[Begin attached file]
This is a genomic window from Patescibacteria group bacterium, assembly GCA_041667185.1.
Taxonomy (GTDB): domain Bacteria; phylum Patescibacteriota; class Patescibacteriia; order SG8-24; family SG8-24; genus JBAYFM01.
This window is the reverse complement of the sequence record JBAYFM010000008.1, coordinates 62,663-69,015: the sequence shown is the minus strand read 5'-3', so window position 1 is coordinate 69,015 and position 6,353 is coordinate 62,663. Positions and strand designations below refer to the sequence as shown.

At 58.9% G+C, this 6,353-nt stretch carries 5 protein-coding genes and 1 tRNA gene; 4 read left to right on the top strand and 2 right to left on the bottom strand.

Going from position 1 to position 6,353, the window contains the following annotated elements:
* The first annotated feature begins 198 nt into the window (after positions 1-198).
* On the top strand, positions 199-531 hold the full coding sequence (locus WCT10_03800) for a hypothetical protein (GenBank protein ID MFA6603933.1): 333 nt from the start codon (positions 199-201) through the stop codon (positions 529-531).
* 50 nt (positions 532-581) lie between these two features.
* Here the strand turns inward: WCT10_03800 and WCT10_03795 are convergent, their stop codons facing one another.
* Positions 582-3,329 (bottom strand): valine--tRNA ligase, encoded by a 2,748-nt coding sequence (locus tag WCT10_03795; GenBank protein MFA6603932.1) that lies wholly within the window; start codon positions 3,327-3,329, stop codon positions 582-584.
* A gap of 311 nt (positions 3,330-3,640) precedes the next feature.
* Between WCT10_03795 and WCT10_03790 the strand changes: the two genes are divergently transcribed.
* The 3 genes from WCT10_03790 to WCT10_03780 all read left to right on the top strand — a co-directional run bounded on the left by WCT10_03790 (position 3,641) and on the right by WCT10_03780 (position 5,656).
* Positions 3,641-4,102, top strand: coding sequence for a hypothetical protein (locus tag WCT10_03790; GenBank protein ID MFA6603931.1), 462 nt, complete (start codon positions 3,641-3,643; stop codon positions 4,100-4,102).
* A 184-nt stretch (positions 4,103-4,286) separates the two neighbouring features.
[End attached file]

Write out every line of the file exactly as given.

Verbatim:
This is a genomic window from Patescibacteria group bacterium, assembly GCA_041667185.1.
Taxonomy (GTDB): domain Bacteria; phylum Patescibacteriota; class Patescibacteriia; order SG8-24; family SG8-24; genus JBAYFM01.
This window is the reverse complement of the sequence record JBAYFM010000008.1, coordinates 62,663-69,015: the sequence shown is the minus strand read 5'-3', so window position 1 is coordinate 69,015 and position 6,353 is coordinate 62,663. Positions and strand designations below refer to the sequence as shown.

At 58.9% G+C, this 6,353-nt stretch carries 5 protein-coding genes and 1 tRNA gene; 4 read left to right on the top strand and 2 right to left on the bottom strand.

Going from position 1 to position 6,353, the window contains the following annotated elements:
* The first annotated feature begins 198 nt into the window (after positions 1-198).
* On the top strand, positions 199-531 hold the full coding sequence (locus WCT10_03800) for a hypothetical protein (GenBank protein ID MFA6603933.1): 333 nt from the start codon (positions 199-201) through the stop codon (positions 529-531).
* 50 nt (positions 532-581) lie between these two features.
* Here the strand turns inward: WCT10_03800 and WCT10_03795 are convergent, their stop codons facing one another.
* Positions 582-3,329 (bottom strand): valine--tRNA ligase, encoded by a 2,748-nt coding sequence (locus tag WCT10_03795; GenBank protein MFA6603932.1) that lies wholly within the window; start codon positions 3,327-3,329, stop codon positions 582-584.
* A gap of 311 nt (positions 3,330-3,640) precedes the next feature.
* Between WCT10_03795 and WCT10_03790 the strand changes: the two genes are divergently transcribed.
* The 3 genes from WCT10_03790 to WCT10_03780 all read left to right on the top strand — a co-directional run bounded on the left by WCT10_03790 (position 3,641) and on the right by WCT10_03780 (position 5,656).
* Positions 3,641-4,102, top strand: coding sequence for a hypothetical protein (locus tag WCT10_03790; GenBank protein ID MFA6603931.1), 462 nt, complete (start codon positions 3,641-3,643; stop codon positions 4,100-4,102).
* A 184-nt stretch (positions 4,103-4,286) separates the two neighbouring features.